An Arresting Development In Jerusalem
Wed, 10/16/2013
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The “crime” of praying as a Jew has a long, and dishonored place, in Jewish history.

For centuries, Jews have risked arrest — or worse — at the hands of non-Jewish authorities for engaging, often clandestinely, in Jewish prayer. It happened during the Inquisition in Spain, during the Holocaust in Nazi Europe, during the communist era in the former Soviet Union and the Iron Curtain lands of Eastern Europe.

As painful as these examples of religious discrimination and intolerance are, it is more painful when Jews themselves are responsible for curtailing the rights of other Jews to follow their conscience.

This has become an increasingly frequent occurrence, and the subject of headline news, in recent days in the Jewish state.

During their regularly scheduled prayer services at the Western Wall, the members of the Women of the Wall activist group are regularly subject to being taken into custody by Israeli police — and, some leaders of the group claim, to being roughly handled. After years of negotiations, most recently under the auspices of Natan Sharansky, chairman of the Jewish Agency, a proposed compromise would create a space for egalitarian prayer in the Robinson’s Arch area adjacent to the Western Wall plaza.

Many Orthodox Jews consider the sight of a women’s prayer service that includes females wearing tallit and tefillin to be a provocation, a slap at local customs.

During their occasional forays on the Temple Mount area, which is controlled by the Muslim Waqf but under Israeli security protection, Orthodox men, typically members of right-wing religious or political organizations, are subject to being taken into custody by Israeli police for openly praying. This has happened twice in the last week. “Visitors identifiable as religious Jews … [who] are seen moving their lips in prayer, or prostrating themselves … are expelled and sometimes detained,” The Times of Israel reported this week.

Israel considers Jewish prayers to be a provocation to Muslim sensibilities at a site where Islam’s holiest buildings in Jerusalem stand; further, some rabbis have banned any Jewish presence in the area where the remnants of the ancient Holies of Holies are thought to be.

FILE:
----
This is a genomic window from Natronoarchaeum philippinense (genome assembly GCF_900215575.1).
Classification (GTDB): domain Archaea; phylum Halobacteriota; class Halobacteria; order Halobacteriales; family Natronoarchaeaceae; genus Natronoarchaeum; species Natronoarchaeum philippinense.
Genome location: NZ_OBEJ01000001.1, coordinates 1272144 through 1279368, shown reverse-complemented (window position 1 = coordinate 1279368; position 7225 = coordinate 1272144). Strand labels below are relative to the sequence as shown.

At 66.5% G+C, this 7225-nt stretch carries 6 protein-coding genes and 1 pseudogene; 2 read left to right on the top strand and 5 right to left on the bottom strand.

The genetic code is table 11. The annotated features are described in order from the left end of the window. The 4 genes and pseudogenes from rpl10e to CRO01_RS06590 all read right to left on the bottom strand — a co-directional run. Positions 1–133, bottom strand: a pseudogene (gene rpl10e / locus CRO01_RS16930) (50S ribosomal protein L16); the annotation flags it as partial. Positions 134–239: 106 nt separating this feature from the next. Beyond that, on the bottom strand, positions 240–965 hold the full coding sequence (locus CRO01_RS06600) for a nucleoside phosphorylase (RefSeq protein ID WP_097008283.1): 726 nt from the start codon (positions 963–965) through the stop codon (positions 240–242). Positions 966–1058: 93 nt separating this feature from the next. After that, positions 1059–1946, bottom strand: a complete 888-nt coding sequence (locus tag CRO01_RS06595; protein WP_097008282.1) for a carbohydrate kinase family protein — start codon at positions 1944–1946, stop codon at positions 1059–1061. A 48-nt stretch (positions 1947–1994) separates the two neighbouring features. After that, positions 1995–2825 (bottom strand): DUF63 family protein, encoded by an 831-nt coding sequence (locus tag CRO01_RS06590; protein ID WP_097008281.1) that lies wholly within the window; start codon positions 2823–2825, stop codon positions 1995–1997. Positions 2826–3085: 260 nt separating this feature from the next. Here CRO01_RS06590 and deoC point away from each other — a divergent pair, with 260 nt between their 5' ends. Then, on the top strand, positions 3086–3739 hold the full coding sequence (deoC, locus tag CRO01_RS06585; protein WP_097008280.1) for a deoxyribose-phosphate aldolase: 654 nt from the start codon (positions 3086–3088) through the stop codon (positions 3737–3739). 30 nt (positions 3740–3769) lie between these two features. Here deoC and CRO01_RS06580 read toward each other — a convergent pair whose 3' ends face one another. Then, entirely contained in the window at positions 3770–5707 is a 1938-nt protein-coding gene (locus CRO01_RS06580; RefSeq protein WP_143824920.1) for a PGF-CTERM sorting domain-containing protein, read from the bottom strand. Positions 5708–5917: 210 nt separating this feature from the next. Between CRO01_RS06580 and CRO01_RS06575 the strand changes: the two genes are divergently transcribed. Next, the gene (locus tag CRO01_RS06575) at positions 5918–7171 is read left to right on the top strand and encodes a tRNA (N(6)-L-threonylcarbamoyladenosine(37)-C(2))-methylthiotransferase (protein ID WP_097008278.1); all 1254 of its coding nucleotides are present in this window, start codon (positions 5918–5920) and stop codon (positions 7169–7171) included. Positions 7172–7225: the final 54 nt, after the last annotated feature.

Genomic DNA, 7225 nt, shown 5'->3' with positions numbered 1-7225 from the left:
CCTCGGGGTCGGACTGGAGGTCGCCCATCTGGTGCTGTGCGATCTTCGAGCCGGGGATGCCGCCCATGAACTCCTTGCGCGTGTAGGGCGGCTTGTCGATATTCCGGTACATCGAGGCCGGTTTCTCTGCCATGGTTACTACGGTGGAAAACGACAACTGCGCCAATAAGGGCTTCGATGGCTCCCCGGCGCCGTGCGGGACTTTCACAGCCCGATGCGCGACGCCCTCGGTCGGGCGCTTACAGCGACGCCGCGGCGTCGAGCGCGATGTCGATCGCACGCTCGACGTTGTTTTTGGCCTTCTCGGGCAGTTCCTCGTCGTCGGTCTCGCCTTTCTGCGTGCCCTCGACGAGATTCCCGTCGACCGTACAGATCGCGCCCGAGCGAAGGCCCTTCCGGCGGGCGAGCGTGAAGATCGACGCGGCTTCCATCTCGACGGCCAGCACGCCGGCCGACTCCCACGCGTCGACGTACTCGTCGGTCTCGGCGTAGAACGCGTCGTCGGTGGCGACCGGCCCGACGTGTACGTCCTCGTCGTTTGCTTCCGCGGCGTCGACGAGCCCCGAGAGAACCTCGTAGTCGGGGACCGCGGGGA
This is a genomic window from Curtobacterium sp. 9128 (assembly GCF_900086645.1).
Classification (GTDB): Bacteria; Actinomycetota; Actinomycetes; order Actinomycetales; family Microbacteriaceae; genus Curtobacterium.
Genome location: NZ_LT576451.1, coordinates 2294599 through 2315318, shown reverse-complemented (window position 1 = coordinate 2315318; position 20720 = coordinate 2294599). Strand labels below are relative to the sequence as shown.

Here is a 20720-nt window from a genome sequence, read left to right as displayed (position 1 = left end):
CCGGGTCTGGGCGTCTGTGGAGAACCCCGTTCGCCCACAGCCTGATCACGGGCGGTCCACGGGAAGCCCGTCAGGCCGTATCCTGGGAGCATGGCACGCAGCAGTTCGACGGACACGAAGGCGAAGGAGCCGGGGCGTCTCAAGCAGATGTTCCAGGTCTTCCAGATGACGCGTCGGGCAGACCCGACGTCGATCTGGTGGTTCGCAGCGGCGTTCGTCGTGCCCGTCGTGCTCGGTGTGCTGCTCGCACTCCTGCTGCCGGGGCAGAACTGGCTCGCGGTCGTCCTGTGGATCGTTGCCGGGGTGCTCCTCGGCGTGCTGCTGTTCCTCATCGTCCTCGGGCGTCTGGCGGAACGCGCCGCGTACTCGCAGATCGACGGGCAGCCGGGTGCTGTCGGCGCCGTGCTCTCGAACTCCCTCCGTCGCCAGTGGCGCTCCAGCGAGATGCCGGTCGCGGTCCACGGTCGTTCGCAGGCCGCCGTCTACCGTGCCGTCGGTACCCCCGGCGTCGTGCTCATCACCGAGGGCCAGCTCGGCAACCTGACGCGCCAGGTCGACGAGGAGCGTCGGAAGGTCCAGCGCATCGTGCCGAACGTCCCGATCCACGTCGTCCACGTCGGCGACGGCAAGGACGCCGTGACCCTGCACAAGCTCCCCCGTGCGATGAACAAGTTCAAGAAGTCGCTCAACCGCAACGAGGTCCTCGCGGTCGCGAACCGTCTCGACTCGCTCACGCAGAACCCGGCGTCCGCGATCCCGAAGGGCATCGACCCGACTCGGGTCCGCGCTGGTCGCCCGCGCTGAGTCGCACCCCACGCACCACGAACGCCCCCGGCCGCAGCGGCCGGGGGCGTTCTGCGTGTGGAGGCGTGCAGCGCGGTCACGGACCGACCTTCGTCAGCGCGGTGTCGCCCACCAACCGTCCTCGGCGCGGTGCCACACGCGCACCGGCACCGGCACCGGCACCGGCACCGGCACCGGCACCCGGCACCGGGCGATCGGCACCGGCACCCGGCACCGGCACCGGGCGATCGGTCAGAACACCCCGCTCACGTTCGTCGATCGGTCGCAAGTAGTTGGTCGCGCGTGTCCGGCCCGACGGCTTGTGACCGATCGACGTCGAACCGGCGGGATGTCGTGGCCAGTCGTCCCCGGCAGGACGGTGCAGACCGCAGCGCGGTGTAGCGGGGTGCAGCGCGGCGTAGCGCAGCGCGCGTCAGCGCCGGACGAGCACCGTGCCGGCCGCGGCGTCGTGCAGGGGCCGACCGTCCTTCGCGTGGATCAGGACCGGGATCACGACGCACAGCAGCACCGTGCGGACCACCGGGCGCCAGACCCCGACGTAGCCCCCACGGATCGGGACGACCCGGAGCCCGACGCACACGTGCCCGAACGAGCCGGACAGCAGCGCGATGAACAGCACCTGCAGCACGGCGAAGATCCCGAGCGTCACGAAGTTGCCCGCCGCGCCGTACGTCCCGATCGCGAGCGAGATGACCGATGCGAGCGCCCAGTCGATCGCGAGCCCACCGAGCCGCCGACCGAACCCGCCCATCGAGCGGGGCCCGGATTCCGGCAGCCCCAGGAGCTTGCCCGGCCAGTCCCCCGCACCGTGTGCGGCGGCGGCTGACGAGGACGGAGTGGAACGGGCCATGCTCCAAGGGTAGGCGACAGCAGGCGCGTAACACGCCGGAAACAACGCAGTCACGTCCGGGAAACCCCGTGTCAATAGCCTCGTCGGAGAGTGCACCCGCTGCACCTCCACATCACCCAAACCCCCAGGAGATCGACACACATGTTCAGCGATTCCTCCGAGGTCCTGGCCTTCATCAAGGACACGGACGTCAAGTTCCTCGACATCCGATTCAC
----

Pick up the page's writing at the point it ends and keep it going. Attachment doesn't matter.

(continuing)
The Orthodox Jews who take offense at women’s unorthodox prayers, and the Muslims who take offense at any Jewish prayers in their presence on the Temple Mount, are united in their intolerance. Fellow members of Abrahamic faiths, both claiming the first Patriarch as the founder of their respective religions, both are using prayer as tools for parochial agendas.

There a famous joke about the child who seeks admission into his family’s synagogue on Yom Kippur to give his father a message but is warned, “Don’t let me catch you praying.” When Jewish prayer ends in arrest, it’s not a joke.

editor@jewishweek.org

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You are correct about the racism and intolerance of the Muslims in preventing Jews from praying at the holiest site in Judaism. The complicity of the Israeli police in arresting Jews who pray there is disgraceful and has been going on for decades, not just since last week.

The description of the Women of the Wall insisting on wearing tefillin and a tallit as a provocative act is also correct. They do not do it because they believe that it is a religious requirement to wear these items. It is not a requirement and there is no Jewish source that says otherwise. If it was a mitzva and they really cared so much about performing mitzvot, they would do it every day of their lives, not just once a month when the TV cameras are rolling. They wear it to provoke, to mock, to insult religious Jews. The goal of the Women of the Wall is to offend religious Jews into action and then immediately slander them and accuse them of "intolerance".

Why in the world would the Women of the Wall choose to pray at the site of the Jewish Temple, anyway? These are very progressive, egalitarian women who hate inequality and discrimination, right? According to their outlook, the Temple should be the last place on earth they would want to pray. The Temple service was the epitome of discrimination according to their viewpoint. Only Kohanim were allowed to go in places in the Temple that no one else was. Only Levites were allowed to perform activities that no one else was allowed to do. Shouldn't the Women of the wall be morally outraged at this injustice? If the Temple was in operation today, wouldn't they be picketing it night and day demanding an end to the discrimination and intolerance? Wouldn't they refuse to set foot in the Temple? Yet, somehow, no one seems to notice their double standard when they try to pretend that the Temple area is so holy and meaningful and that they absolutely must pray there.

Instead of accusing orthodox Jews of intolerance, it would be more appropriate to place the blame where it belongs - on the Women of the Wall. The orthodox rabbinate that oversees the Western Wall has made a reasonable prayer space accommodation to these once a month publicity-seekers. No one is trying to deny women the right to pray as the Women of the Wall insidiously want the world to believe. The prayers of Jewish women have been treasured since the Torah's account of the prayers of our Matriarchs - Sarah, Rivka, Rachel and Leah. It's time to stop blaming the orthodox for the intolerance, hatred and hypocrisy of the Women of the Wall.

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